Metabolism: clinical and experimental

NO-1886 (ibrolipim), a lipoprotein lipase activator, increases the expression of uncoupling protein 3 in skeletal muscle and suppresses fat accumulation in high-fat diet-induced obesity in rats.

PMID 16311090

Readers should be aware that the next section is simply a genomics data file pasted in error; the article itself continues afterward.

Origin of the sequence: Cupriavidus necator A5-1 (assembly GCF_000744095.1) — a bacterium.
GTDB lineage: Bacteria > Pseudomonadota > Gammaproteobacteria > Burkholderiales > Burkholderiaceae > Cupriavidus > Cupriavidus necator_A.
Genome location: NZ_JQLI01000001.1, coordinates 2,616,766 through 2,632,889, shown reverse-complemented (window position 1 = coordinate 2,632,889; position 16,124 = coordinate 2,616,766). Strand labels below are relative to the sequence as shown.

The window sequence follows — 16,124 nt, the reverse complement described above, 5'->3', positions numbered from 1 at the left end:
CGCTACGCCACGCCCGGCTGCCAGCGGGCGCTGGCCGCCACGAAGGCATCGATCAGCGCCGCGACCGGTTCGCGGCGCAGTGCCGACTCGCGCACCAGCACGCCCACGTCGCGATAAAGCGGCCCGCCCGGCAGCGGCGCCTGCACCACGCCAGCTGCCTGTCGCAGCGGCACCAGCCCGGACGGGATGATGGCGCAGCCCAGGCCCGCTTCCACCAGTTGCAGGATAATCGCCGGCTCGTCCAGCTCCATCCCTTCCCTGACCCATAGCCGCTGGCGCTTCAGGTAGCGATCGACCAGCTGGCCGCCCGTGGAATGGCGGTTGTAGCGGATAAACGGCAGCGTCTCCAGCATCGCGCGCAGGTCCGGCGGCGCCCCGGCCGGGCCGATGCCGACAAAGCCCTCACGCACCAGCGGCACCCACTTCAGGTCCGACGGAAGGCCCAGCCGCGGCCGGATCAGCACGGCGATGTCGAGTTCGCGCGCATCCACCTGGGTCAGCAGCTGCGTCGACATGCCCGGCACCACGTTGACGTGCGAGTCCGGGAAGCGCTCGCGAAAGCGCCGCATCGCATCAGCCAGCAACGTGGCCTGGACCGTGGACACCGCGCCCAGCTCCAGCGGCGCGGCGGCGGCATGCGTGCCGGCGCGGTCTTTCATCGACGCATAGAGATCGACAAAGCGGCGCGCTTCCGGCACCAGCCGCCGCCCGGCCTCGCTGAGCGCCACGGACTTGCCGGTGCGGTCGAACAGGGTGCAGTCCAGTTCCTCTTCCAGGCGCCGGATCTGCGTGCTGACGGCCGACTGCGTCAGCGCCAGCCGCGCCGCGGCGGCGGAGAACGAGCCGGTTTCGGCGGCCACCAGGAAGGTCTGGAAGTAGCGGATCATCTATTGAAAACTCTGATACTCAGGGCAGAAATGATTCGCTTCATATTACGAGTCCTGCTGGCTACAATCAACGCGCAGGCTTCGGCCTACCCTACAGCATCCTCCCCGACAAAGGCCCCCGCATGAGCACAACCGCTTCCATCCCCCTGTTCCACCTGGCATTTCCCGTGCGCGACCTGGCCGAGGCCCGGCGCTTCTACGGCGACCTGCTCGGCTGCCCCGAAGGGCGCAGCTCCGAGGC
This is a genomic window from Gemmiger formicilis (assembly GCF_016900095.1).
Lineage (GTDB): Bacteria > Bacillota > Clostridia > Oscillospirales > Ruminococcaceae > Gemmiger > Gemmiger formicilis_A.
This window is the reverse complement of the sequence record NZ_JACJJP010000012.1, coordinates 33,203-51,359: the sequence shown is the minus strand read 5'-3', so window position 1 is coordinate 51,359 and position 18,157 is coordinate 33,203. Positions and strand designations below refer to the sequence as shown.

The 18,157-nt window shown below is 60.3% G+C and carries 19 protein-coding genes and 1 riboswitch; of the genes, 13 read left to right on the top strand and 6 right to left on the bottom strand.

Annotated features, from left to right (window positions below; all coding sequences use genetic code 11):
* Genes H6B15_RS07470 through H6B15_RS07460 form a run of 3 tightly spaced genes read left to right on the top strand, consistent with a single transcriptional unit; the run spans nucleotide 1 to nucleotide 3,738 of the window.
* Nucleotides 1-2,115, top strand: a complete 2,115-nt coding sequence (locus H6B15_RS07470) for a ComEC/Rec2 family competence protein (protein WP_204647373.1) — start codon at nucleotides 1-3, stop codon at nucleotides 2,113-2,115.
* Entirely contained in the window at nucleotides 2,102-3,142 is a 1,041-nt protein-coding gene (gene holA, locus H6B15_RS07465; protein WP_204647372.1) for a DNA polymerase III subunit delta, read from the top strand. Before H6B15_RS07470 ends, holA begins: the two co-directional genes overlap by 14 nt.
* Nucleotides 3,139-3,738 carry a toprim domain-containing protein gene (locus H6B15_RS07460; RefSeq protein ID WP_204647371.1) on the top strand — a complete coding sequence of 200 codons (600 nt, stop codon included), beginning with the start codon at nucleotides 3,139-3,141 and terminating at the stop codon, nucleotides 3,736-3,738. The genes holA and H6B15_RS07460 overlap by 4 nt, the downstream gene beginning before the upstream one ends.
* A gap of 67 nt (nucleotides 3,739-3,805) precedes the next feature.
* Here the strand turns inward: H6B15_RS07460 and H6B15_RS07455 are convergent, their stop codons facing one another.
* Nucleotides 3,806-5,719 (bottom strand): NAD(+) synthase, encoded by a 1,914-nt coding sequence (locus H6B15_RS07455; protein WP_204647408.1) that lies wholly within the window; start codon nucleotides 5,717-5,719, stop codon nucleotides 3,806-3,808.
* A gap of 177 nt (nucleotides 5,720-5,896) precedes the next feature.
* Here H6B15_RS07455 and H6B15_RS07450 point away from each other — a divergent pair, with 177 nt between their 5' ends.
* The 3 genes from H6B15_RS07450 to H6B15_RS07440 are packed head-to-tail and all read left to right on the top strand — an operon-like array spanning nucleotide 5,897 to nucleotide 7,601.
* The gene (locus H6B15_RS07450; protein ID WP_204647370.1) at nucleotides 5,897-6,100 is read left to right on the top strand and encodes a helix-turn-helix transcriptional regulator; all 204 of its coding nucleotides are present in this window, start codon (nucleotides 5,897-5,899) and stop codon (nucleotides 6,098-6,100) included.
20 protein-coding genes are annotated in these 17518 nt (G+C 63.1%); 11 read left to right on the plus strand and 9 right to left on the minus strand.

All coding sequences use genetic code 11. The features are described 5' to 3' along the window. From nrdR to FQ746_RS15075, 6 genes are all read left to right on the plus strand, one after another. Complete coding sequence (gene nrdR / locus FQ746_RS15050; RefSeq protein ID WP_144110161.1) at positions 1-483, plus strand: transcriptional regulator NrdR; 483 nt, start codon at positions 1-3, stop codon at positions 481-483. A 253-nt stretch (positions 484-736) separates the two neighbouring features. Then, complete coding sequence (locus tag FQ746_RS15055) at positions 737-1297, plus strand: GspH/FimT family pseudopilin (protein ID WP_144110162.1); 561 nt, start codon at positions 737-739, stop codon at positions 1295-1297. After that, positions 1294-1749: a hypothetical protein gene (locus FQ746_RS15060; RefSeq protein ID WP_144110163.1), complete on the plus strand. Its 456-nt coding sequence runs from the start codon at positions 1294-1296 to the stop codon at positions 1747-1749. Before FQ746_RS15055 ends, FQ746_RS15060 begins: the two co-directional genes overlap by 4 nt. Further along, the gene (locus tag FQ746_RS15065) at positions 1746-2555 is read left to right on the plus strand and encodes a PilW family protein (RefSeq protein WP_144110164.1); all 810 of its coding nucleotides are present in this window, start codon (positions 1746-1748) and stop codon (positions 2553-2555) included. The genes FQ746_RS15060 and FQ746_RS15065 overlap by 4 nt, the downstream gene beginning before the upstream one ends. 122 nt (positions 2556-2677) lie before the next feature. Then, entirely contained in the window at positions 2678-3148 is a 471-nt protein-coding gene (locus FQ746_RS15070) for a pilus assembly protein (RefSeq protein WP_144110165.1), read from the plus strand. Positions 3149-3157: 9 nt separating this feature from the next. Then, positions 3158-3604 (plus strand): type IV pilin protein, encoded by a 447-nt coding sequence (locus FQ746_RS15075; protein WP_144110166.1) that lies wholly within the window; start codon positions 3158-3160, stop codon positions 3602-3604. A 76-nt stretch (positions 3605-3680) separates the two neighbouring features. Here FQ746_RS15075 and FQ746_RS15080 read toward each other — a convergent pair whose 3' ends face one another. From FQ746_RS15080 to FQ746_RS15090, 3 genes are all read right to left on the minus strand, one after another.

Although the lipoprotein lipase (LPL) activator NO-1886 shows antiobesity effects in high-fat-induced obese animals, the mechanism remains unclear. To clarify the mechanism, we studied the effects of NO-1886 on the expression of uncoupling protein (UCP) 1, UCP2, and UCP3 in rats. NO-1886 was mixed with a high-fat chow to supply a dose of 100 mg/kg to 8-month-old male Sprague-Dawley rats. The animals were fed the high-fat chow for 8 weeks. At the end of the administration period, brown adipose tissue (BAT), mesenteric fat, and soleus muscle were collected and levels of UCP1, UCP2, and UCP3 messenger RNA (mRNA) were determined. NO-1886 suppressed the body weight increase seen in the high-fat control group after the 8-week administration (585 +/- 39 vs 657 +/- 66 g, P < .05). NO-1886 also suppressed fat accumulation in visceral (46.9 +/- 10.4 vs 73.7 +/- 14.5 g, P < .01) and subcutaneous (43.1 +/- 18.1 vs 68.9 +/- 18.8 g, P < .05) tissues and increased the levels of plasma total cholesterol and high-density lipoprotein cholesterol in comparison to the high-fat control group. In contrast, NO-1886 decreased the levels of plasma triglycerides, nonesterified free fatty acid, glucose, and insulin. NO-1886 increased LPL activity in soleus muscle (0.082 +/- 0.013 vs 0.061 +/- 0.016 mumol of free fatty acid per minute per gram of tissue, P < .05). NO-1886 increased the expression of UCP3 mRNA in soleus muscle 3.14-fold (P < .01) compared with the high-fat control group without affecting the levels of UCP3 in mesenteric adipose tissue and BAT. In addition, NO-1886 did not affect the expression of UCP1 and UCP2 in BAT, mesenteric adipose tissue, and soleus muscle. In conclusion, NO-1886 increased the expression of UCP3 mRNA and LPL activity only in skeletal muscle. Therefore, a possible mechanism for NO-1886's antiobesity effects in rats may be the enhancement of LPL activity in skeletal muscle and the accompanying increase in UCP3 expression.

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